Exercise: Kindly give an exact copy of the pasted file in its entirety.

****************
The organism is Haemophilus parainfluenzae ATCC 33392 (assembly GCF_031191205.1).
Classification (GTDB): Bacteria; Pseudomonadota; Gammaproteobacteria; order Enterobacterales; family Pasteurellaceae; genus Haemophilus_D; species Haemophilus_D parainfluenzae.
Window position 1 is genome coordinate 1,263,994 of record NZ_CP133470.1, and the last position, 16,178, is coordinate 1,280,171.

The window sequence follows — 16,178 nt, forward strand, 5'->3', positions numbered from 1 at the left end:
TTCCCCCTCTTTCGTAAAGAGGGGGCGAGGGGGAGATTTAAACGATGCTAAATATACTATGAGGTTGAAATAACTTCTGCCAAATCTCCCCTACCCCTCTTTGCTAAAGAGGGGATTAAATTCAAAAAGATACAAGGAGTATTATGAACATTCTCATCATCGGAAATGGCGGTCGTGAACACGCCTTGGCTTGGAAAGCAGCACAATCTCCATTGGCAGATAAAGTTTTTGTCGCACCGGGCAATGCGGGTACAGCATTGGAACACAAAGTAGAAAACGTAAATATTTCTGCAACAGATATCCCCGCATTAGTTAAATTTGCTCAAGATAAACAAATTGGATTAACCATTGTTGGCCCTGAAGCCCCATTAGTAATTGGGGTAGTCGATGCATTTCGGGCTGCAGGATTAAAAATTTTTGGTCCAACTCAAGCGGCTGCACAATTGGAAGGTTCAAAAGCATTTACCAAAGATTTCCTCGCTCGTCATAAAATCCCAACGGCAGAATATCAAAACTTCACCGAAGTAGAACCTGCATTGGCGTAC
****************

The organism is Haemophilus parainfluenzae ATCC 33392 (assembly GCF_031191205.1).
Classification (GTDB): Bacteria; Pseudomonadota; Gammaproteobacteria; order Enterobacterales; family Pasteurellaceae; genus Haemophilus_D; species Haemophilus_D parainfluenzae.
Window position 1 is genome coordinate 1,263,994 of record NZ_CP133470.1, and the last position, 16,178, is coordinate 1,280,171.

The window sequence follows — 16,178 nt, forward strand, 5'->3', positions numbered from 1 at the left end:
TTCCCCCTCTTTCGTAAAGAGGGGGCGAGGGGGAGATTTAAACGATGCTAAATATACTATGAGGTTGAAATAACTTCTGCCAAATCTCCCCTACCCCTCTTTGCTAAAGAGGGGATTAAATTCAAAAAGATACAAGGAGTATTATGAACATTCTCATCATCGGAAATGGCGGTCGTGAACACGCCTTGGCTTGGAAAGCAGCACAATCTCCATTGGCAGATAAAGTTTTTGTCGCACCGGGCAATGCGGGTACAGCATTGGAACACAAAGTAGAAAACGTAAATATTTCTGCAACAGATATCCCCGCATTAGTTAAATTTGCTCAAGATAAACAAATTGGATTAACCATTGTTGGCCCTGAAGCCCCATTAGTAATTGGGGTAGTCGATGCATTTCGGGCTGCAGGATTAAAAATTTTTGGTCCAACTCAAGCGGCTGCACAATTGGAAGGTTCAAAAGCATTTACCAAAGATTTCCTCGCTCGTCATAAAATCCCAACGGCAGAATATCAAAACTTCACCGAAGTAGAACCTGCATTGGCGTAC